A Sailor Boy with Dewey/Chapter 14

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CHAPTER XIV.


THE ESCAPE FROM THE PRISON.


"What does this mean?" demanded Dan, who understood what was said, even though I did not.

"What is up, Dan?" I queried.

"They want to arrest us as rebel sympathizers."

"Great Caesar's ghost! Why, we——"

"We talked too much on the street. Don't you remember?"

By this time the four soldiers had advanced upon us until we were penned in one corner of the office.

In vain Harry Longley expostulated. The Spanish spy who had followed us would not listen and demanded our immediate arrest.

I must confess that the sudden turn of affairs confused me. I had yet to learn the real blessings of "free speech," as we understand it in the United States.

"You are in a pickle, truly," said the clerk. "I hope they can't prove anything against you." "I suppose we did talk a little too much," I answered bitterly. "What will they do with us?"

"They'll do what they please, from fining you a dollar or two to shooting you over in the Lunetta," answered Longley. The Lunetta is a public park, and here more than one rebel had already been executed.

"Supposing I decline to be arrested?" I went on.

"You'll run the risk of being shot on the spot."

By this time two of the soldiers had caught me by the arms. The other two made Dan their prisoner.

We tried to argue, but all to no purpose, the Spaniard who had made the charge stating that we could do our talking when brought up before the court.

"We may as well march along," said Dan helplessly. "These fellows evidently mean business."

"I'm not going to prison if I can help it," I answered desperately.

"We will see about zat!" cried the Spanish spy. "March, or I order ze men to shoot!"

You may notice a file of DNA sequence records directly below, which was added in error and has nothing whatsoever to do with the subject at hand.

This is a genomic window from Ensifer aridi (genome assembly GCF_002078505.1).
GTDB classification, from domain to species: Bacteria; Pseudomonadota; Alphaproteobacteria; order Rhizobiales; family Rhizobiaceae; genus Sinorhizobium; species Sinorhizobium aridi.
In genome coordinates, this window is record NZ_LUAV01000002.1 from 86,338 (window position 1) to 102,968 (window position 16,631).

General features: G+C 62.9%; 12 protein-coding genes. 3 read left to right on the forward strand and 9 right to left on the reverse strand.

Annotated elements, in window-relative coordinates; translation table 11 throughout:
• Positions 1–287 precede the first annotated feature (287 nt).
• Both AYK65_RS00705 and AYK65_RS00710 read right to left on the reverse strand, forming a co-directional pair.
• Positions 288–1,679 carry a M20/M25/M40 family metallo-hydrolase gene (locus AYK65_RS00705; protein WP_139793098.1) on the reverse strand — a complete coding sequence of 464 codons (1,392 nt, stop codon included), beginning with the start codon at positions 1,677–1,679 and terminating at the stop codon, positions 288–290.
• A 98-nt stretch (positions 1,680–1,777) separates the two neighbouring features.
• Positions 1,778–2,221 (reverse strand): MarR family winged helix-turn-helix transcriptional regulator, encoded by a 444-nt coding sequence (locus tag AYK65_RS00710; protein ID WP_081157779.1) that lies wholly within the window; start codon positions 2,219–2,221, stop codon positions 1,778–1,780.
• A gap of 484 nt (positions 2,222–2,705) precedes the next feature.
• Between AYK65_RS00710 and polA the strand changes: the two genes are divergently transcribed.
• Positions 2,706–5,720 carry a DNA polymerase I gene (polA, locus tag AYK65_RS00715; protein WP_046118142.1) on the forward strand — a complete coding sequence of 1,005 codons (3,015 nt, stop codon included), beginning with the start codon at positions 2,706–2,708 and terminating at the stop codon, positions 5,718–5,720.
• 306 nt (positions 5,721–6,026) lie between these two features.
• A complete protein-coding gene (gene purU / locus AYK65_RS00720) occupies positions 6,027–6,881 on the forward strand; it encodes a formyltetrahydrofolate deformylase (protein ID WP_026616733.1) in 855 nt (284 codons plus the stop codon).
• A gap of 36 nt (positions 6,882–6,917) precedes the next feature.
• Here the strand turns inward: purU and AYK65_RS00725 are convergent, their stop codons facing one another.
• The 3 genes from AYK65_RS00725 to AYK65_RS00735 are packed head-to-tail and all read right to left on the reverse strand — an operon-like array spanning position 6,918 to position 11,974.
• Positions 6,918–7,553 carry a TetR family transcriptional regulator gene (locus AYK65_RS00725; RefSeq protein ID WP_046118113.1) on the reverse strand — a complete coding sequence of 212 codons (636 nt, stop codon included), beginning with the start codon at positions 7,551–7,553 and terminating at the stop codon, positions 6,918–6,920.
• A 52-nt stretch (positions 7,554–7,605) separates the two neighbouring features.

"I shall escape the first chance I get," I whispered to Dan.

"So will I," answered my companion, and a look passed between us which each understood thoroughly.

"I'll help you if I can," whispered Harry Longley.

He was permitted to say no more, indeed, it was hardly safe to say anything, the Spanish spy being half of a mind to arrest the clerk, too.

We were marched from the office by a back way and across a narrow street lined with warehouses. Here we came in contact with a number of native and Chinese laborers, who eyed us curiously, but said nothing. As a matter of fact, arrests of foreigners were becoming frequent in Manila.

Ten minutes of walking brought us to a fine building—at least fine in comparison to those which surrounded it. This was the jail in which we were to be confined until brought up for a hearing.

We entered the jail yard through a gate to a tall iron fence. Beyond was a wide, gloomy corridor, the lower floor of the jail being on a level with the street. A guard passed us after hearing what the spy had to say, and we were conducted to a room in the rear.

"What a horrible place," were my first words to Dan, as I gazed around at our surroundings. The room was filled with the smoke of the ever-present cigarette, for it must be remembered that in the Philippines women as well as men smoke. To this smell of tobacco was added that of cooking with garlic, for garlic is the one vegetable that is never missing from the pot.

A dozen prisoners stood and sat around, some in deep anger and others in sullen silence. One, an Englishman, was nearly crazy.

"Hi'll show them who Hi am!" he bawled. "Hi'll sue them for a 'undred thousand punds damages, so Hi will!"

"What did they arrest you for?" I asked.

"What for? Nothing, young man, absolutely nothing. Hi said it was a beastly country, not fit for a 'og to live in, and then they collared me. But Hi'll show them, blast me hif Hi don't!" and he began to pace the floor at a ten-mile-an-hour gait. Soon a guard came in and threatened him with a club, and he collapsed in a corner.

There were no seats vacant, and Dan and I took up our places near a window, which was barred with half a dozen rusty-looking iron sticks set in mortar which was decidedly crumbly. As we stood there I tried one of the bars and found I could wrench it loose with ease. I mentioned the fact to Dan.

"Look out of the window and tell me what you see," he returned, and I looked.

"I see a guard at the corner of the jail and another near the fence."

"Exactly, and both armed with Mauser rifles, eh?"